The New Holistic Approach for Pain Management

Written by NY Press on . Posted in Healthy Manhattan, Lifestyle, Special Sections.


Dr. Sanjay Bashki, a pain treatment specialist, said he looks for “red flags” to avoid addiction in his patients.

By David Gibbons

Pain management was pioneered by a Seattle anesthesiologist, Dr. John Bonica, in the 1970s, and its growth into an organized, accredited medical specialty was mostly shepherded by his colleagues in the field. So you would imagine these doctors to be masters of the numbing effects of various painkilling drugs. While this is true to some extent, it is also part of a popular misconception of that passive, white-coated figure who clamps on the knock-out mask and hovers over your inert corpus for hours while the “real doctors” perform their miracles.

As Sanjay Bakshi, M.D., a prominent pain doctor, pointed out, “Anesthesiologists are actually hands-on physicians who perform various procedures such as nerve blocks.” Bakshi started his pain management practice in 1996, and in 2003 founded Manhattan Spine & Pain Medicine, P.C., which now has five locations in the New York-New Jersey metro area. “I can tell you that even back then, in the 1990s, people didn’t know much about pain management.”

Over the past 20 years, it has rapidly evolved into a multidisciplinary, holistic approach wherein drug therapy supplements many other treatments, including physical therapy, acupuncture, meditation, Chinese herbal medicine, injections, implants and minimally invasive surgery. And the drug therapy itself has become much more multidimensional; Pharmacology of Pain, a 2010 book aimed at health professionals, emphasizes “multimodal analgesics,” the simultaneous use of more than one family of pain relievers. It also covers the issues of tolerance, dependency and addiction.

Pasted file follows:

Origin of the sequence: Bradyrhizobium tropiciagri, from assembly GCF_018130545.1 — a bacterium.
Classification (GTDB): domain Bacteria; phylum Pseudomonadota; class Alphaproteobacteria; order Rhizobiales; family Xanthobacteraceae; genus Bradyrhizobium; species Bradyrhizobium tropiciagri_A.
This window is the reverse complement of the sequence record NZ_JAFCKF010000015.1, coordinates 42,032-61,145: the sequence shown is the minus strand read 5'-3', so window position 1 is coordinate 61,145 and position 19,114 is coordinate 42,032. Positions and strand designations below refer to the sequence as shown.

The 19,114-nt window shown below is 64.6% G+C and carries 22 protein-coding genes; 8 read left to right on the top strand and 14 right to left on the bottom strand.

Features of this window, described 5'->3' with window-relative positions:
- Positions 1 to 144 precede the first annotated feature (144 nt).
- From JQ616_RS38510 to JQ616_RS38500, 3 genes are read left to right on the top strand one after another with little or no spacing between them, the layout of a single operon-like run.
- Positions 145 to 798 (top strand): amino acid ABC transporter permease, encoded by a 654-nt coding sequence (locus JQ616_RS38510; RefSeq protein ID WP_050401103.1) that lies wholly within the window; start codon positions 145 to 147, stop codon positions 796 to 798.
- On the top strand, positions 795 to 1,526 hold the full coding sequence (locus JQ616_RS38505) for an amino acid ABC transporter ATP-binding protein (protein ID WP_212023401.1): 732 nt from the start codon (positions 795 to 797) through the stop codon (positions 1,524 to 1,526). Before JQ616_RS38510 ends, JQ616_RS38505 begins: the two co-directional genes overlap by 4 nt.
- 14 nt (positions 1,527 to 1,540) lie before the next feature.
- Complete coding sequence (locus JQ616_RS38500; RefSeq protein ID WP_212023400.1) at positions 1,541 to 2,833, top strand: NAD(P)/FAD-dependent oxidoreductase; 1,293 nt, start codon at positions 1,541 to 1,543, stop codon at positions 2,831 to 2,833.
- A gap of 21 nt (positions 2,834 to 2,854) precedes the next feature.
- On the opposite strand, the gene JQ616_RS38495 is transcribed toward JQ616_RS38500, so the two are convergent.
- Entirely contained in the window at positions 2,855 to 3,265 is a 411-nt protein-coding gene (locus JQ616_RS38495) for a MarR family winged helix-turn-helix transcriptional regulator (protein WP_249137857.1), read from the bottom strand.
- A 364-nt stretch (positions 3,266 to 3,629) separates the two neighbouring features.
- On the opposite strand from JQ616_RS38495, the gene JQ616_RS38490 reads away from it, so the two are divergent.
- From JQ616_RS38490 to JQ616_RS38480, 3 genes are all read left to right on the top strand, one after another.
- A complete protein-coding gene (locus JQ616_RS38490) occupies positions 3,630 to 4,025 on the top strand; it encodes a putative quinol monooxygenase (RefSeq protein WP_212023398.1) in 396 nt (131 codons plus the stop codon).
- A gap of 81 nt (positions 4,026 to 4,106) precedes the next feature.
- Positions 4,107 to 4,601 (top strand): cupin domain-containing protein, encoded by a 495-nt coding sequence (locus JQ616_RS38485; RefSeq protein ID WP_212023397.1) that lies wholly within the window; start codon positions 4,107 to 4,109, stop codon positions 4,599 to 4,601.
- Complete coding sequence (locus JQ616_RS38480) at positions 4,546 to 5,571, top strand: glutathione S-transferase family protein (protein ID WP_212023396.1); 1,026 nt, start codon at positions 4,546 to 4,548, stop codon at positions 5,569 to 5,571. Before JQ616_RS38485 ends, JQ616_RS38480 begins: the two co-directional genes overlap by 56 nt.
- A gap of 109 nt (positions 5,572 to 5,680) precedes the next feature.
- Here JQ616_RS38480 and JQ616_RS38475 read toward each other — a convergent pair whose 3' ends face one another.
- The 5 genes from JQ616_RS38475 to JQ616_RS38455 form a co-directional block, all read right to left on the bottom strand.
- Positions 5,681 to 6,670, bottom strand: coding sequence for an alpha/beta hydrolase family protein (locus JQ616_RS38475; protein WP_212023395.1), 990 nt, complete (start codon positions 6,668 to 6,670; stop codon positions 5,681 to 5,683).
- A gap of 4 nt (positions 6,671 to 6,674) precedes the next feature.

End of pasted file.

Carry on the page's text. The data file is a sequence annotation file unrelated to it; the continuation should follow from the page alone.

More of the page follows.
Bakshi figures that about 60 percent of his patients suffer from back pain. “The good news is most of them get better with some over-the-counter medications after a couple of weeks,” he said. “If the pain goes on beyond six weeks, we need to look at other options. We take a ‘step-wise’ approach.”

The least risky, least invasive procedures—and the simplest, safest medications—are tried first. If they don’t work, a decision is made to move on to more difficult, complicated treatments.

The most commonly prescribed medications for chronic pain are NSAIDs (non-steroidal anti-inflammatory drugs) such as ibuprofen (e.g., Motrin, Advil) and naproxen (e.g., Aleve), many of which are also available over the counter. Muscle relaxers might also be prescribed, possibly steroids, and then, if necessary, opioids, so called because they act on the same receptors as opium. The term encompasses the naturally occurring alkaloids morphine and codeine, semi-synthetics such as hydrocodone and oxycodone and synthetics such as fentanyl. Antidepressants and anti-seizure drugs may also used to treat chronic pain.

With little hesitation, general practitioners have prescribed morphine to combat acute or chronic pain for more than a century. The luxury of benefiting from a specialist who knows and understands all the options—including opioids, aka narcotics—is relatively new. Still, there are concerns that these powerful analgesics can do worse than just knock you out.